If you’re running a promotional sale, or have any other offers on certain products, then it’s worth creating a separate category in your navigation bar so that your customers can browse all of the reduced price items.


Your ‘About Us’ page is your chance to sell the story behind your business. A personal and unique story detailing how your business came about, and your core underlying values can be the difference between your customer choosing you or your competitor. If you can communicate your passion for what you do, and connect with your potential customers on an emotional level then you will really start to build valuable relationships and set yourself apart from your competitors.


Is your customer service second to none? Are you willing to go the extra mile to provide a valuable experience? Good customer service is a basic expectation for all ecommerce websites, however, if you can provide a more personal service than your competitors, you’re already 10 steps ahead. While you can work on your categories, products, and everything else we have discussed in this article, your website will never be able to answer all of your customers questions.

Therefore, your customers must be able to easily get in touch with you to ask any questions that they may have.


Live chat is a fantastic tool to answer your customers questions in real-time. Studies have shown that customers find live chat the most convenient way of getting in touch, as it give immediate access to help. If you can answer your customers question while they’re part way through an online purchase, it may give the extra little push they need to complete the sale.


Linking to your social media profiles is an easy way to get connected with your target market. We humans are social creatures, so if your customers are active on social media, it’s likely they’ll want to check your social presence. If you’re actively posting content, it means that you’re more likely to be a genuine credible business.

Not only is social media a great marketing channel, it’s the ideal place to respond to customer queries. Interacting and engaging with your customers in the comments section will show how pro-active you are as a business, and how important your customers are to you.


The link to your ‘contact us’ page should be situated in the footer of your site. This means it’s easy to access your contact details from any page on your website, and it’s often the first place a user will look to find them.

If you’re selling high-ticket items such as settees, you may consider adding your phone number into the top right corner of your site, as they’ll be more likely to want an in-depth conversation about the product before they make their mind up.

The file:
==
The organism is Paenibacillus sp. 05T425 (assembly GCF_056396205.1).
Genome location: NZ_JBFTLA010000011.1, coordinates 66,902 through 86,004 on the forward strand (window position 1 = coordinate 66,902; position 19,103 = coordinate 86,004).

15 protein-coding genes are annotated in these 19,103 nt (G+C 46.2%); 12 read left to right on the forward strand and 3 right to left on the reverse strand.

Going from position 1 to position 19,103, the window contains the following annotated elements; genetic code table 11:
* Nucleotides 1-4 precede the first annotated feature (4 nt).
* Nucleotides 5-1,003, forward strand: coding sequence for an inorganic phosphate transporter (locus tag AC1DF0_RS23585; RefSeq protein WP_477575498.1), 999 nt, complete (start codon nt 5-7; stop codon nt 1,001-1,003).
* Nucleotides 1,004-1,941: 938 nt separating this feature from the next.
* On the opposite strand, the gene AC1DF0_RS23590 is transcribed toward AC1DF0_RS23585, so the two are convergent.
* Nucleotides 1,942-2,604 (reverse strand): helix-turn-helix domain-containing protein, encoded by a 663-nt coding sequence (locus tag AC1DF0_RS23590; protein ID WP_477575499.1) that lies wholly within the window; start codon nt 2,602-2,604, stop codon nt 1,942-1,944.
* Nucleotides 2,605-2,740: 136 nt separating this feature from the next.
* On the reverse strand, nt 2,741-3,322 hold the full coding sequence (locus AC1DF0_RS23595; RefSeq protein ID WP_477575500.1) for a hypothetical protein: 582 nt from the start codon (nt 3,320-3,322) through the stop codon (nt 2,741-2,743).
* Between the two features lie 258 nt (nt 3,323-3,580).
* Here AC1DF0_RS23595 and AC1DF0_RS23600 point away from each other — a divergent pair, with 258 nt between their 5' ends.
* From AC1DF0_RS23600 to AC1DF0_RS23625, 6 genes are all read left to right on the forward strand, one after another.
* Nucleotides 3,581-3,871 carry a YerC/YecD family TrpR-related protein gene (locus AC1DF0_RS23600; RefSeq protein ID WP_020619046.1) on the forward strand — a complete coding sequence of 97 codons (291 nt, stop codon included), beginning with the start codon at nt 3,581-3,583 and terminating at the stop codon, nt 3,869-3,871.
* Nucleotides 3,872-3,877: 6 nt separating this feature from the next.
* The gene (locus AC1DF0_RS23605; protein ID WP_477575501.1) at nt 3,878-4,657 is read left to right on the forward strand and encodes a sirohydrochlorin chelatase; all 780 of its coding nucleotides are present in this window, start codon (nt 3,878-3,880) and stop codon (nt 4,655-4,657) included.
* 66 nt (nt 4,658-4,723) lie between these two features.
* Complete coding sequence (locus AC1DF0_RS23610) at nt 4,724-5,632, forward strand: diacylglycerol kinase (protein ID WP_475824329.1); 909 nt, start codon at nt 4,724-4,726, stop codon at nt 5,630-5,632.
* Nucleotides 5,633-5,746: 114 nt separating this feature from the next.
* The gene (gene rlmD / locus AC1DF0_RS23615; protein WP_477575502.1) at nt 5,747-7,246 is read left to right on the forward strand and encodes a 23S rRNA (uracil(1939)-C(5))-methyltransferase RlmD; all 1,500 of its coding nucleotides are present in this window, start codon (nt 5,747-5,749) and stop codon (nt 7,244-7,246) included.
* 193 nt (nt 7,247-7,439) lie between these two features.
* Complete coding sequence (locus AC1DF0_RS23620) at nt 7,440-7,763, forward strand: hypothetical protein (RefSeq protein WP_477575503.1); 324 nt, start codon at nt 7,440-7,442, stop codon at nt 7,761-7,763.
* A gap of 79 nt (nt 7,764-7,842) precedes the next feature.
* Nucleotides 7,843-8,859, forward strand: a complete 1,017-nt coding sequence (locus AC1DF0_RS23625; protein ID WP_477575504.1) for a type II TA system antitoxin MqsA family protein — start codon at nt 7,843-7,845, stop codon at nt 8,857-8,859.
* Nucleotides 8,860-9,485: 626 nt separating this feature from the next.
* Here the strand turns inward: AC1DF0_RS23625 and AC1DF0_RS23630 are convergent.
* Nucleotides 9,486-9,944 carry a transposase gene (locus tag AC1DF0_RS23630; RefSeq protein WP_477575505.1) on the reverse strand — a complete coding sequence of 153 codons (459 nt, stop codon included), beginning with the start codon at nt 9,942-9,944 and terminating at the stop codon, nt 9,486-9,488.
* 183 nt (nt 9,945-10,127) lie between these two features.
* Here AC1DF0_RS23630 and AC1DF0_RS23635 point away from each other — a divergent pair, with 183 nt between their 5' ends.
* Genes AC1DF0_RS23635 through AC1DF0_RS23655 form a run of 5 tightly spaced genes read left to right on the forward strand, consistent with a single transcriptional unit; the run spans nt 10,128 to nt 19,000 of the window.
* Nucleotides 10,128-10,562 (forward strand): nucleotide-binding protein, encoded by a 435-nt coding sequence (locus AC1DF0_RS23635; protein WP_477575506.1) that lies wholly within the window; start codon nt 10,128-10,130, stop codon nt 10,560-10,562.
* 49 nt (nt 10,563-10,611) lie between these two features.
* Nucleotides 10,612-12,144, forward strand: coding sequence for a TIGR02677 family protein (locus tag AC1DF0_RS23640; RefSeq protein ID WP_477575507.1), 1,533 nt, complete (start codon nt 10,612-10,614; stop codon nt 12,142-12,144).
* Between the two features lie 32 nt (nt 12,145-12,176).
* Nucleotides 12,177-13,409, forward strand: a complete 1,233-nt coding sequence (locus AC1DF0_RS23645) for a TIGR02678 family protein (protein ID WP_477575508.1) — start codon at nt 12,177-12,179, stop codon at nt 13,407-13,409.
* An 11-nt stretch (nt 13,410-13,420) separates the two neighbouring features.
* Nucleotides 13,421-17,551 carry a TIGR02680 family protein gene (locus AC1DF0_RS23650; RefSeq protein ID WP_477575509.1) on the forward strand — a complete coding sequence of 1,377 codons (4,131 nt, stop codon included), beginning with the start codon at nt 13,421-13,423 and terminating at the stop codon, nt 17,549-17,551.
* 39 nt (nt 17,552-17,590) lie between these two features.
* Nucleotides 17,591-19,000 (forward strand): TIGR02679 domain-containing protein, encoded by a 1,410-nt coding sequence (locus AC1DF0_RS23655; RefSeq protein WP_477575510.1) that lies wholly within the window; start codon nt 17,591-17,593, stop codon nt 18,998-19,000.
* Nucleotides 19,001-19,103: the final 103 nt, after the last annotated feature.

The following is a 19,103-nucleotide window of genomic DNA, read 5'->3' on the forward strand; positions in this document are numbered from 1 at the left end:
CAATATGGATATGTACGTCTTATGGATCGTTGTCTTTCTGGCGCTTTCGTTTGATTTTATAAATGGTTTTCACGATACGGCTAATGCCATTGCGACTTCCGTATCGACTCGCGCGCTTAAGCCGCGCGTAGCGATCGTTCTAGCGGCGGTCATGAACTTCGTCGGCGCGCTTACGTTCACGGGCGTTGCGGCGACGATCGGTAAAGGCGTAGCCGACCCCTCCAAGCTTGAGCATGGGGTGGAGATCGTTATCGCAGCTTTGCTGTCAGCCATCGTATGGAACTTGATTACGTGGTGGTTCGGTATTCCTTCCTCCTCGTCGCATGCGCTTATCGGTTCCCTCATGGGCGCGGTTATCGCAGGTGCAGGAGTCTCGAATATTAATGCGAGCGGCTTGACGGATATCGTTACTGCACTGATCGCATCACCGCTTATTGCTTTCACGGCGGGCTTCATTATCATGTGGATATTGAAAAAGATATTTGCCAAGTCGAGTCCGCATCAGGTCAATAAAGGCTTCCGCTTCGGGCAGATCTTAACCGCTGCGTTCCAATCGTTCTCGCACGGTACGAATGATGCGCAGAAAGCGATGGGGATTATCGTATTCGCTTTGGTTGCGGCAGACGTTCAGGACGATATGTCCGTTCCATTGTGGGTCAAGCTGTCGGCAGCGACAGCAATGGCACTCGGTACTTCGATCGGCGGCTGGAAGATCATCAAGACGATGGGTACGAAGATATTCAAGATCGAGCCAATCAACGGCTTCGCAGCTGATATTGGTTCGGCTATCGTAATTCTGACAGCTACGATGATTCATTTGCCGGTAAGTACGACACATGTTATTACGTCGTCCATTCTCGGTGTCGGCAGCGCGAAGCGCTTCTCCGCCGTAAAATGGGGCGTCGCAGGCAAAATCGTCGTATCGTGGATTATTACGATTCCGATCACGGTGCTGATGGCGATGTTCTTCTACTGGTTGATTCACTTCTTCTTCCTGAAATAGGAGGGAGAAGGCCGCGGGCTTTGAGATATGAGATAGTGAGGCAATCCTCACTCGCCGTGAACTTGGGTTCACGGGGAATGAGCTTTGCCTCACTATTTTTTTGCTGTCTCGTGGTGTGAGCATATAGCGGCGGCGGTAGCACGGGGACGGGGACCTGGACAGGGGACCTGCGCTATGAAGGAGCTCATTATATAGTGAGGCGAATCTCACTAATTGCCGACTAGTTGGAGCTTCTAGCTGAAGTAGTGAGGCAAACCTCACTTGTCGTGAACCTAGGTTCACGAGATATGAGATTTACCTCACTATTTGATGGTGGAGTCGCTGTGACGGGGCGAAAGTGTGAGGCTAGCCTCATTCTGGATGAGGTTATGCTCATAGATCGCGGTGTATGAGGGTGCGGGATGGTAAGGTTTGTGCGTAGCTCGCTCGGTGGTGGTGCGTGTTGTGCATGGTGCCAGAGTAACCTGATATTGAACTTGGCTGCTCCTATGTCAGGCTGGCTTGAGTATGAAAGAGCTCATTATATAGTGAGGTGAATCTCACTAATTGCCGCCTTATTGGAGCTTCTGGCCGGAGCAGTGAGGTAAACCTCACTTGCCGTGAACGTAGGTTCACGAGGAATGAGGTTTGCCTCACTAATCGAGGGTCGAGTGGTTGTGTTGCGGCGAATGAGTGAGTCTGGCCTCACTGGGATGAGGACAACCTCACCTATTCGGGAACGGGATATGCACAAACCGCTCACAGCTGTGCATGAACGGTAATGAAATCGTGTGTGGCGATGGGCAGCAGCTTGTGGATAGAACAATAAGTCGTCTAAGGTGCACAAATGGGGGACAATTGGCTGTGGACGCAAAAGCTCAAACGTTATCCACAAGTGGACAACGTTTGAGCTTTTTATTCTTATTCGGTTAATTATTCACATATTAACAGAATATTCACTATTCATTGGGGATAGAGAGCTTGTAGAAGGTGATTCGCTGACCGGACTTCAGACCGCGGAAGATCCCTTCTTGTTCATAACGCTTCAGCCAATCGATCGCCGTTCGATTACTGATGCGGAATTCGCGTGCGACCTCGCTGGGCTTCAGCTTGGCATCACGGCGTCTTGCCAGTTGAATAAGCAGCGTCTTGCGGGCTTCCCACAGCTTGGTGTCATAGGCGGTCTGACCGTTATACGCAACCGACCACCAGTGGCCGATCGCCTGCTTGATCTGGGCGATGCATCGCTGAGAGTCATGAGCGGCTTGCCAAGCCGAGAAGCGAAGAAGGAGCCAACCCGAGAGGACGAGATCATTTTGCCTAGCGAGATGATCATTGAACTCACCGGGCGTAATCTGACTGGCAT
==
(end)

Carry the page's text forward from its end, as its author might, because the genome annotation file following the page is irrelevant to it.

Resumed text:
Here’s what you should include on your ‘contact us’ page:

  • Your company address
  • Your telephone number
  • Your email address
  • Optional – create a contact form


Your website will benefit greatly from a fresh pair of eyes to give you an outside perspective. It’s likely that you’ve put hours of work into your online shop, and you will have looked at it a countless number of times. This makes it difficult to step back and take an objective view. It’s important here to understand that someone else may approach your website in a different way than you intended.

Testing with one person is better than none at all. But, if you can, try and get 5 people to test your website. The more eyes the better, as different users will behave in different ways. This also allows you to test your website on multiple devices and uncover any issues that you may have. Therefore, the more you can ask to test your website, the more bases you have covered.


One of the simplest ways to test your site is to observe your test users, and taking note of the way they navigate the site. This will help you to uncover usability issues, along with errors in your content such as spelling mistakes, poor grammar, broken links and design flaws. Ask your test users to feedback at the end of the test, and consider compiling a small survey of questions that they can respond to.


Tools such as Hotjar allow you to gain analysis of how your visitors are using your website. Useful tools such as heatmaps and recordings give a visual representation of your users interactions including clicks, taps and their scrolling behaviour. It can help you to break the barriers and understand where your visitors are getting stuck and confused. If your users are behaving erratically then you know that something’s not quite right, and they’re having to ask too many questions.


This article is touching the surface on your usability and content strategy, and is a starting point to ensure your site is answering your customers questions. We recommend that you invest the time and effort into following these tips to optimise your site, as you will reap the benefits in the long-term. Download our PDF 10-point checklist so that you can work through each step, and refer back to it whenever you please.

If you’re an EKM shop owner then you can request our unique Evolution Mode service, where our Evolution team will check over your shop and pinpoint any areas of improvement from user experience, to design and content. This will ensure that your shop is always up-to-date, and the best possible version of itself.

What are you waiting for?

Your own successful online shop is just a click away